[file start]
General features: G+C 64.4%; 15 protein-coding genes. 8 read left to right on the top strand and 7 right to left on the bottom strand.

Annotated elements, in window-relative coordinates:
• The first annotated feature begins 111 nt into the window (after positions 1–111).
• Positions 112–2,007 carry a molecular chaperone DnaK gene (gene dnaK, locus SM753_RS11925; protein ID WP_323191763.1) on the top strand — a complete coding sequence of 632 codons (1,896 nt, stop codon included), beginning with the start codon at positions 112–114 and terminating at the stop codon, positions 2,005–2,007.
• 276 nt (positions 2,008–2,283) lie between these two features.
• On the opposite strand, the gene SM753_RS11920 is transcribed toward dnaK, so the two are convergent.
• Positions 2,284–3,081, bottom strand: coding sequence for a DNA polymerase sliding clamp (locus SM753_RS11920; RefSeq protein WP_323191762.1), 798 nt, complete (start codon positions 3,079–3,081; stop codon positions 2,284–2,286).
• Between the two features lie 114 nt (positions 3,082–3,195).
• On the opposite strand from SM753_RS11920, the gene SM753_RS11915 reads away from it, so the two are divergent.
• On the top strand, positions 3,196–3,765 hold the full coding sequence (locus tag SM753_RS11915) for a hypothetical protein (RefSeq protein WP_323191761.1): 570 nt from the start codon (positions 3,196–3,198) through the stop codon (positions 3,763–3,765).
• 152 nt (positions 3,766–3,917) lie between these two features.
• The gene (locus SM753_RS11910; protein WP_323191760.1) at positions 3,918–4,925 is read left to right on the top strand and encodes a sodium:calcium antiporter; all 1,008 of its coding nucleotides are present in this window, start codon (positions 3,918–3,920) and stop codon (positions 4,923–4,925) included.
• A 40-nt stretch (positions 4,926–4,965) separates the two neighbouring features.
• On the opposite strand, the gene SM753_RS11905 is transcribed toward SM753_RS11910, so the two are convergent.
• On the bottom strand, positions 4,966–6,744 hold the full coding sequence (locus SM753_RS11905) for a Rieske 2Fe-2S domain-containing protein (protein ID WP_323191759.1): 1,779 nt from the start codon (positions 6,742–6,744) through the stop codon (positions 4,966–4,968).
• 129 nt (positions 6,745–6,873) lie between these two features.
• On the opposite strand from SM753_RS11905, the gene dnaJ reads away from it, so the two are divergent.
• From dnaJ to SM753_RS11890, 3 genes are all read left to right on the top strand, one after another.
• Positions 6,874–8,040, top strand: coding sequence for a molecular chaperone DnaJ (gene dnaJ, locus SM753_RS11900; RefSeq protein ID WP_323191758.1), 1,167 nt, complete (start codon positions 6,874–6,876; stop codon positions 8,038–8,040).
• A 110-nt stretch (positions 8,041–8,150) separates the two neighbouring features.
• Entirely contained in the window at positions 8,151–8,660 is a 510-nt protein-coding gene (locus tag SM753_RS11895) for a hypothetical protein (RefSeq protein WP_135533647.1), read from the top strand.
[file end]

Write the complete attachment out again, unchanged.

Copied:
General features: G+C 64.4%; 15 protein-coding genes. 8 read left to right on the top strand and 7 right to left on the bottom strand.

Annotated elements, in window-relative coordinates:
• The first annotated feature begins 111 nt into the window (after positions 1–111).
• Positions 112–2,007 carry a molecular chaperone DnaK gene (gene dnaK, locus SM753_RS11925; protein ID WP_323191763.1) on the top strand — a complete coding sequence of 632 codons (1,896 nt, stop codon included), beginning with the start codon at positions 112–114 and terminating at the stop codon, positions 2,005–2,007.
• 276 nt (positions 2,008–2,283) lie between these two features.
• On the opposite strand, the gene SM753_RS11920 is transcribed toward dnaK, so the two are convergent.
• Positions 2,284–3,081, bottom strand: coding sequence for a DNA polymerase sliding clamp (locus SM753_RS11920; RefSeq protein WP_323191762.1), 798 nt, complete (start codon positions 3,079–3,081; stop codon positions 2,284–2,286).
• Between the two features lie 114 nt (positions 3,082–3,195).
• On the opposite strand from SM753_RS11920, the gene SM753_RS11915 reads away from it, so the two are divergent.
• On the top strand, positions 3,196–3,765 hold the full coding sequence (locus tag SM753_RS11915) for a hypothetical protein (RefSeq protein WP_323191761.1): 570 nt from the start codon (positions 3,196–3,198) through the stop codon (positions 3,763–3,765).
• 152 nt (positions 3,766–3,917) lie between these two features.
• The gene (locus SM753_RS11910; protein WP_323191760.1) at positions 3,918–4,925 is read left to right on the top strand and encodes a sodium:calcium antiporter; all 1,008 of its coding nucleotides are present in this window, start codon (positions 3,918–3,920) and stop codon (positions 4,923–4,925) included.
• A 40-nt stretch (positions 4,926–4,965) separates the two neighbouring features.
• On the opposite strand, the gene SM753_RS11905 is transcribed toward SM753_RS11910, so the two are convergent.
• On the bottom strand, positions 4,966–6,744 hold the full coding sequence (locus SM753_RS11905) for a Rieske 2Fe-2S domain-containing protein (protein ID WP_323191759.1): 1,779 nt from the start codon (positions 6,742–6,744) through the stop codon (positions 4,966–4,968).
• 129 nt (positions 6,745–6,873) lie between these two features.
• On the opposite strand from SM753_RS11905, the gene dnaJ reads away from it, so the two are divergent.
• From dnaJ to SM753_RS11890, 3 genes are all read left to right on the top strand, one after another.
• Positions 6,874–8,040, top strand: coding sequence for a molecular chaperone DnaJ (gene dnaJ, locus SM753_RS11900; RefSeq protein ID WP_323191758.1), 1,167 nt, complete (start codon positions 6,874–6,876; stop codon positions 8,038–8,040).
• A 110-nt stretch (positions 8,041–8,150) separates the two neighbouring features.
• Entirely contained in the window at positions 8,151–8,660 is a 510-nt protein-coding gene (locus tag SM753_RS11895) for a hypothetical protein (RefSeq protein WP_135533647.1), read from the top strand.